NEW YORK, August 2, 2010 — At the kickoff of this year's CRM Evolution conference here, opening keynote presenter Emily Yellin shared a series of observations about the potential pitfalls in customer service. Rather than rattle off a series of CRM's Greatest Hits to an audience of CRM (and CRM trade show) veterans, Yellin (@eyellin on Twitter) painted the picture with anecdotes from her personal experience.
[Editors' Note: For more coverage from the CRM Evolution conference, please click here.]
Yellin, the author of Your Call is (Not That) Important to Us: Customer Service and What it Reveals about Our Lives, began with a poor customer service experience of her own — a fruitless hourlong customer-service interaction with a home-warranty company, during which she was shifted from agent to agent. The experience became the seed for her book.
"I come to you as an outsider and as a journalist," she told the crowd. "I am not a guru of customer service but I'm an observer. When I started this book, what motivated [me] was that I was on hold. I had been told that I was going to get my service right away but I was [put] on hold."
In another experience, with an office-supply company, Yellin called customer service and ended up speaking with a supervisor in Argentina named Pablo, who was able to help resolve the issue.
Yellin recalled how, six months later, she actually met Pablo in person when she went to Buenos Aires in her research for the book, and visited his contact center. She included a photo of him in her slide presentation, mimicking for the audience's benefit the expression Pablo had made as he exclaimed upon seeing her, "I've never met a customer before!"
At the podium, Yellin smiled — and then underscored how Pablo's comment epitomized everything that's wrong with contemporary customer service: "Pablo had been working in customer service for nearly two and a half years," she said, "and yet he had never met a customer."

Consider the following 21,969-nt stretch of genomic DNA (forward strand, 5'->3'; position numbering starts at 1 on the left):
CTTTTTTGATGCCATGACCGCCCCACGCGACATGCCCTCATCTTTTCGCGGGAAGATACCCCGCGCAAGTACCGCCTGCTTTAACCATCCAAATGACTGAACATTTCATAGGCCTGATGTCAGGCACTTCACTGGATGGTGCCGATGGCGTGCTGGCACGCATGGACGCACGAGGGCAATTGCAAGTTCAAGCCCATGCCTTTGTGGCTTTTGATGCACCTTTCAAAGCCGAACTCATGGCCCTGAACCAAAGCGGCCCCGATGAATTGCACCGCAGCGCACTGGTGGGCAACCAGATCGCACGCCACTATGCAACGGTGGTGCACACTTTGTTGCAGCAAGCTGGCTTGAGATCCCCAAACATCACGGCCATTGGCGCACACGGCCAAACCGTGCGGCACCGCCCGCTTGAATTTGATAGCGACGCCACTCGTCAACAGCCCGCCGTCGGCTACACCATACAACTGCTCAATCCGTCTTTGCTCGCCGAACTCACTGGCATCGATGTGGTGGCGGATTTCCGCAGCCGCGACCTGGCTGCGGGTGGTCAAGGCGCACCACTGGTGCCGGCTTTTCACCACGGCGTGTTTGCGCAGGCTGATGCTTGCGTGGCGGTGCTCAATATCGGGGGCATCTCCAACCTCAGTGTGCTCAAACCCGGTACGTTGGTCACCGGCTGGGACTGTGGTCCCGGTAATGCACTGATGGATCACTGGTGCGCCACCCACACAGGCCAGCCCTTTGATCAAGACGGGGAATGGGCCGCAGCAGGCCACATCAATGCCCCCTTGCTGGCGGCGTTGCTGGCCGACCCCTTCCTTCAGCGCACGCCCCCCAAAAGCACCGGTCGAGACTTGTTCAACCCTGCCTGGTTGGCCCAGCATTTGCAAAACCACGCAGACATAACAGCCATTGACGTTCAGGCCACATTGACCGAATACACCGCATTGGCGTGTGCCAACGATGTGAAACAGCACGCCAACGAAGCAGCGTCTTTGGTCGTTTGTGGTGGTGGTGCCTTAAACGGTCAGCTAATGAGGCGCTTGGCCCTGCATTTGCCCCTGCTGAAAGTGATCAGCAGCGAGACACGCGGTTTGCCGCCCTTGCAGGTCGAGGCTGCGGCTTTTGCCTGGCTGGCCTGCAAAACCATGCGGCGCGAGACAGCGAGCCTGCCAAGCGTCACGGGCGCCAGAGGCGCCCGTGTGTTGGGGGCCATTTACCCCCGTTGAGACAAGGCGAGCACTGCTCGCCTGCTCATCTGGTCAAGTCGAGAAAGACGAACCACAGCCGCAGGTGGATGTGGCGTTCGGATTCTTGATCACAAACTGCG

"You're creating machines that…disconnect us as human beings," Yellin lamented from the stage as she addressed the technologists in the audience. "Your challenge in a lot of ways is to infuse what you do with humanity."
She explained that, of the many companies she researched for the book, the most successful all embraced the following three traits:
- purposeful design of the entire customer experience,
- a dedication to followthrough, and
- the establishment of a corporate values system.
In describing the notion of "an entire customer experience," Yellin referenced the many public relations crises that have befallen cable and telecommunications giant Comcast, citing the infamous (and now dormant) ComcastMustDie.com.
"The words that you use are really important when it comes to customer service, in the way that your customer perceives you," Yellin warned. She then displaying a fairly ambiguous slide: a United Airlines placard emblazoned with the phrase "Quick Hits." The photo, she said, had been taken by a traveling friend who had no idea what was going to happen to her upon waiting in line beneath the oblique and useless sign. "Somebody," Yellin scoffed, "had a meeting about this sign…. That's the disconnect."
Yellin strongly urged audience members to consider the larger impact of their customer service attitudes."Those feelings of inaccurate customer service dehumanize us," she said. "What you're doing is bigger than technology — you're really contributing to the way we treat each other in public and the way that we connect."
Yellin described a concept she called "the karma footprint" — an accumulation of sentiments that businesses generate and then contribute to society.
"Really be aware of the karma footprint that you're creating," she advised, noting that the companies that have survived in today's economic climate have done so because of a regard for humanity that's not beholden to dollars and cents.
Fittingly, Yellin concluded her presentation with a quote by the poet Maya Angelou: "People will forget what you said. People will forget what you did. But people will never forget how you made them feel."
[Editors' Note: Due to a reporting error, earlier versions of this article mistakenly represented several of Yellin's anecdotes. The editors regret the errors.]
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